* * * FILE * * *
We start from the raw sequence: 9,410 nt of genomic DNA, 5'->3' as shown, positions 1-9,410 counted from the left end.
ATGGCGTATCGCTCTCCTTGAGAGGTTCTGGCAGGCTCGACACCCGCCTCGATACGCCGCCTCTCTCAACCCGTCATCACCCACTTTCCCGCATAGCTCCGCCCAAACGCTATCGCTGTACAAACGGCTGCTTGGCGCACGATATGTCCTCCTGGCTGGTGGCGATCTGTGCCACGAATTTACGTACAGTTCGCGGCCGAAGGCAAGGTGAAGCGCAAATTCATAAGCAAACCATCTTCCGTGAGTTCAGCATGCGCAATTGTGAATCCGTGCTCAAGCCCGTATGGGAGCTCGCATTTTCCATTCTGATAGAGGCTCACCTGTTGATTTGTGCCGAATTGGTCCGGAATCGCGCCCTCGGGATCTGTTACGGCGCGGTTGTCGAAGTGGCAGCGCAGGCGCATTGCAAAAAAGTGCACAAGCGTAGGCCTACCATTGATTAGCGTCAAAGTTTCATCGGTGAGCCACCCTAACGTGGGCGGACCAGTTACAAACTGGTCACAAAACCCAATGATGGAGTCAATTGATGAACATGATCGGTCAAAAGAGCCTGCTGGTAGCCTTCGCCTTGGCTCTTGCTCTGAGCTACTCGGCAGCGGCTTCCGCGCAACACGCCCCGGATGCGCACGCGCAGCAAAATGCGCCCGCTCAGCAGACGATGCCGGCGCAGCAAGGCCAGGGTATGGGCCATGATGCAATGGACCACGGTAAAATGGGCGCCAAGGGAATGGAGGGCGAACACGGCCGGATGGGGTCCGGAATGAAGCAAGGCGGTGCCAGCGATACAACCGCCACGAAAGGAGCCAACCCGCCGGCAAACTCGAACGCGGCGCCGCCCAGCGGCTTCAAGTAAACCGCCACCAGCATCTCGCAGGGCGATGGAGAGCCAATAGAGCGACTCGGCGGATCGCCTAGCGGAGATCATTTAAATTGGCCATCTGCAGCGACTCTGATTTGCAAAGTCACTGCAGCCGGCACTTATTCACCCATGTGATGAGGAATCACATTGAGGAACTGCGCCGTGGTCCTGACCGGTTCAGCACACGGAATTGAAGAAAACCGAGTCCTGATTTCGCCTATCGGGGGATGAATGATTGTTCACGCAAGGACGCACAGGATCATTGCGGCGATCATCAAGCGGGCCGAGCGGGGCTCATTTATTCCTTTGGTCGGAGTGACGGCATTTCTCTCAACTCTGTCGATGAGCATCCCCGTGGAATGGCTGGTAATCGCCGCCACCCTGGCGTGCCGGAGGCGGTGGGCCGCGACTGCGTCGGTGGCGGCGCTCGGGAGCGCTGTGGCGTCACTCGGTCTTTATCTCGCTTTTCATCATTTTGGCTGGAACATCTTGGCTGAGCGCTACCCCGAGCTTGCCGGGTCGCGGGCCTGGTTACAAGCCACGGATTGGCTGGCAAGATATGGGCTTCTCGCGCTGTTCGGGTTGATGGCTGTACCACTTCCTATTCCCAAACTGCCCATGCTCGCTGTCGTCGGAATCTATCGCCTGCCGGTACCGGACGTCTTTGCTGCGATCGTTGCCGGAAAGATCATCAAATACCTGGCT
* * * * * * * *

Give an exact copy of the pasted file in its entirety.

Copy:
We start from the raw sequence: 9,410 nt of genomic DNA, 5'->3' as shown, positions 1-9,410 counted from the left end.
ATGGCGTATCGCTCTCCTTGAGAGGTTCTGGCAGGCTCGACACCCGCCTCGATACGCCGCCTCTCTCAACCCGTCATCACCCACTTTCCCGCATAGCTCCGCCCAAACGCTATCGCTGTACAAACGGCTGCTTGGCGCACGATATGTCCTCCTGGCTGGTGGCGATCTGTGCCACGAATTTACGTACAGTTCGCGGCCGAAGGCAAGGTGAAGCGCAAATTCATAAGCAAACCATCTTCCGTGAGTTCAGCATGCGCAATTGTGAATCCGTGCTCAAGCCCGTATGGGAGCTCGCATTTTCCATTCTGATAGAGGCTCACCTGTTGATTTGTGCCGAATTGGTCCGGAATCGCGCCCTCGGGATCTGTTACGGCGCGGTTGTCGAAGTGGCAGCGCAGGCGCATTGCAAAAAAGTGCACAAGCGTAGGCCTACCATTGATTAGCGTCAAAGTTTCATCGGTGAGCCACCCTAACGTGGGCGGACCAGTTACAAACTGGTCACAAAACCCAATGATGGAGTCAATTGATGAACATGATCGGTCAAAAGAGCCTGCTGGTAGCCTTCGCCTTGGCTCTTGCTCTGAGCTACTCGGCAGCGGCTTCCGCGCAACACGCCCCGGATGCGCACGCGCAGCAAAATGCGCCCGCTCAGCAGACGATGCCGGCGCAGCAAGGCCAGGGTATGGGCCATGATGCAATGGACCACGGTAAAATGGGCGCCAAGGGAATGGAGGGCGAACACGGCCGGATGGGGTCCGGAATGAAGCAAGGCGGTGCCAGCGATACAACCGCCACGAAAGGAGCCAACCCGCCGGCAAACTCGAACGCGGCGCCGCCCAGCGGCTTCAAGTAAACCGCCACCAGCATCTCGCAGGGCGATGGAGAGCCAATAGAGCGACTCGGCGGATCGCCTAGCGGAGATCATTTAAATTGGCCATCTGCAGCGACTCTGATTTGCAAAGTCACTGCAGCCGGCACTTATTCACCCATGTGATGAGGAATCACATTGAGGAACTGCGCCGTGGTCCTGACCGGTTCAGCACACGGAATTGAAGAAAACCGAGTCCTGATTTCGCCTATCGGGGGATGAATGATTGTTCACGCAAGGACGCACAGGATCATTGCGGCGATCATCAAGCGGGCCGAGCGGGGCTCATTTATTCCTTTGGTCGGAGTGACGGCATTTCTCTCAACTCTGTCGATGAGCATCCCCGTGGAATGGCTGGTAATCGCCGCCACCCTGGCGTGCCGGAGGCGGTGGGCCGCGACTGCGTCGGTGGCGGCGCTCGGGAGCGCTGTGGCGTCACTCGGTCTTTATCTCGCTTTTCATCATTTTGGCTGGAACATCTTGGCTGAGCGCTACCCCGAGCTTGCCGGGTCGCGGGCCTGGTTACAAGCCACGGATTGGCTGGCAAGATATGGGCTTCTCGCGCTGTTCGGGTTGATGGCTGTACCACTTCCTATTCCCAAACTGCCCATGCTCGCTGTCGTCGGAATCTATCGCCTGCCGGTACCGGACGTCTTTGCTGCGATCGTTGCCGGAAAGATCATCAAATACCTGGCT